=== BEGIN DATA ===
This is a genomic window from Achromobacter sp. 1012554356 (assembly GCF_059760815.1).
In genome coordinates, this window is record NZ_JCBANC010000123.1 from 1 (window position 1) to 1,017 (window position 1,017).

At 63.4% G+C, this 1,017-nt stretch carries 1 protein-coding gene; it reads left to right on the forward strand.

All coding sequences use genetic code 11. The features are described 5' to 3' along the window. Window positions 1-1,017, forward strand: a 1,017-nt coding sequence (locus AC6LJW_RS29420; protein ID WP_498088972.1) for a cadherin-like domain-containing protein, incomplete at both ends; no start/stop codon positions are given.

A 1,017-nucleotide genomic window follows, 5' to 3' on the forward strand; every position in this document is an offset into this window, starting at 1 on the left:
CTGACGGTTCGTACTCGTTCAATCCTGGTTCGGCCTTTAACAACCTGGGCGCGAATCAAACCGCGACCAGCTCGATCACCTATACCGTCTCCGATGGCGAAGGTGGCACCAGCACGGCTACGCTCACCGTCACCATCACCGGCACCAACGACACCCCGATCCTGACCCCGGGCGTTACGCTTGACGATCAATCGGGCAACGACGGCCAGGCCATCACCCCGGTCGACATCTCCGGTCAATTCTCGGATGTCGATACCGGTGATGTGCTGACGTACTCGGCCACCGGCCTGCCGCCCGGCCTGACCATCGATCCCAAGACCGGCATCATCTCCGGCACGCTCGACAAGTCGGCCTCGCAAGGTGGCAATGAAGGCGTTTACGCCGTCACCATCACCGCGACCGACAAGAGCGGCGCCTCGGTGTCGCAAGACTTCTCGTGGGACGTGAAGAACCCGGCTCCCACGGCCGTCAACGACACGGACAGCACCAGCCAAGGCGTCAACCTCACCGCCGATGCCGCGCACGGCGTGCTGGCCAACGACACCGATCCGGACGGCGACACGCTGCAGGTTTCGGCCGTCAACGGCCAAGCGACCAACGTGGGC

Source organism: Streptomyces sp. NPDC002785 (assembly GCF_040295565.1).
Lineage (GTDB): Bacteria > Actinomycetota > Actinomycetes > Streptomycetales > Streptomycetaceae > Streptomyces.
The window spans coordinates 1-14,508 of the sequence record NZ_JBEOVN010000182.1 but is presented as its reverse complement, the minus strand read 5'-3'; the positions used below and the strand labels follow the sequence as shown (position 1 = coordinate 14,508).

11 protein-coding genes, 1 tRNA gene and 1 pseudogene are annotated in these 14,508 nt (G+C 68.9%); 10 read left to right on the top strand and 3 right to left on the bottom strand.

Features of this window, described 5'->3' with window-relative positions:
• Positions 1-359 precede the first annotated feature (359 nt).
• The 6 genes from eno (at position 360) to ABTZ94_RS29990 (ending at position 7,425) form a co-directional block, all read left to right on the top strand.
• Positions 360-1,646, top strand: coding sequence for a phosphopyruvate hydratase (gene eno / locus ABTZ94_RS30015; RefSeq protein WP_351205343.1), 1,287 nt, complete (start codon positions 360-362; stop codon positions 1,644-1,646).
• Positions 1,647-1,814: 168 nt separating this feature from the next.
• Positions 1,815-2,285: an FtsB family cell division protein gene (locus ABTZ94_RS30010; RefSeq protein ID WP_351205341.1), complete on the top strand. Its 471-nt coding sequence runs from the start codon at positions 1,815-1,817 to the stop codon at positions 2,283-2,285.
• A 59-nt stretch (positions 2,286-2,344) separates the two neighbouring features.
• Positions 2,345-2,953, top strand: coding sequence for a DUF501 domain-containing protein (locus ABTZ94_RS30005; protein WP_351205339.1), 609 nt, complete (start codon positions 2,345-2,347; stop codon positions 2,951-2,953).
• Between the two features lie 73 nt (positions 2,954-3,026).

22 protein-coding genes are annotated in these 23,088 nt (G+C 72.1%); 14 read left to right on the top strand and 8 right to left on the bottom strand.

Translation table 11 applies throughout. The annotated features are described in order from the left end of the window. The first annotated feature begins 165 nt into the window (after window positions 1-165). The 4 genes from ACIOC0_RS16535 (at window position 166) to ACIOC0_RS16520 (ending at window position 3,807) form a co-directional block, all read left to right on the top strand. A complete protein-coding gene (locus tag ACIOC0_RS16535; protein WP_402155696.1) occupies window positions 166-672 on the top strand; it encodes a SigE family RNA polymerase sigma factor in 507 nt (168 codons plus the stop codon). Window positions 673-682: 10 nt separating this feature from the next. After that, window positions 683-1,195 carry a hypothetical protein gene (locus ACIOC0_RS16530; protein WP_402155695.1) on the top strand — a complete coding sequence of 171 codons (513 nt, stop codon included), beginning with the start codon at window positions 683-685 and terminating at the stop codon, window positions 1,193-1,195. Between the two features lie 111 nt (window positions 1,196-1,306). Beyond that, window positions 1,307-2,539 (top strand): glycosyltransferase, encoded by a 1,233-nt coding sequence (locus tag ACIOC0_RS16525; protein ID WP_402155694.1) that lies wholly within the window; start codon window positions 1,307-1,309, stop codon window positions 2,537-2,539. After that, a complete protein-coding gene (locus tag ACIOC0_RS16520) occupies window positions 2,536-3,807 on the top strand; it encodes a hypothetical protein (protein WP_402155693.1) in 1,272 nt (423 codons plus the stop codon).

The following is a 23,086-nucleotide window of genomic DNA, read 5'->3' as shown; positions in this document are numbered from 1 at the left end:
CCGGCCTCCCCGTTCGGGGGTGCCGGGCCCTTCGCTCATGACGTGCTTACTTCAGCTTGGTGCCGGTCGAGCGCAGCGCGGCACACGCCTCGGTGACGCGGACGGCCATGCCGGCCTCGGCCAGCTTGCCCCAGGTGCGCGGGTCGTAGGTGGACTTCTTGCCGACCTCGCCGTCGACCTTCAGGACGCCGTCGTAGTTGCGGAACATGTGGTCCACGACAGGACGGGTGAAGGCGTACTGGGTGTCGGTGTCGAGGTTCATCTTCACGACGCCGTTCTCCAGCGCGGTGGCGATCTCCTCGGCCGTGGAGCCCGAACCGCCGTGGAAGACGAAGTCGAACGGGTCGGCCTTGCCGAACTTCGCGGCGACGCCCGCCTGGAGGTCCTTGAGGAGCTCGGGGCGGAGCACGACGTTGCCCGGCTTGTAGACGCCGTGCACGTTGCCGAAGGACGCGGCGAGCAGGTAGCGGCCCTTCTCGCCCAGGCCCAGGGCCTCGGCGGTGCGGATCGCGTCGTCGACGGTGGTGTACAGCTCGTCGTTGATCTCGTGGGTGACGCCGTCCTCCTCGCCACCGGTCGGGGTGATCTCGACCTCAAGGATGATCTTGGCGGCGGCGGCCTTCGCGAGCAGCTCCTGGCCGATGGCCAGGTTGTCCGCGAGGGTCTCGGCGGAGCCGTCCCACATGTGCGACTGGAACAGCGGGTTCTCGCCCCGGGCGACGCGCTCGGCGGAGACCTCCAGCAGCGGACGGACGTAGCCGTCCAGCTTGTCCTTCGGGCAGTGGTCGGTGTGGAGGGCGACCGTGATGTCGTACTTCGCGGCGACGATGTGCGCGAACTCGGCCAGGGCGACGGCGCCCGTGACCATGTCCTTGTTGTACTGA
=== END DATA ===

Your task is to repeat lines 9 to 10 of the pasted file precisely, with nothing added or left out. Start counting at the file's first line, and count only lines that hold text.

The window spans coordinates 1-14,508 of the sequence record NZ_JBEOVN010000182.1 but is presented as its reverse complement, the minus strand read 5'-3'; the positions used below and the strand labels follow the sequence as shown (position 1 = coordinate 14,508).

11 protein-coding genes, 1 tRNA gene and 1 pseudogene are annotated in these 14,508 nt (G+C 68.9%); 10 read left to right on the top strand and 3 right to left on the bottom strand.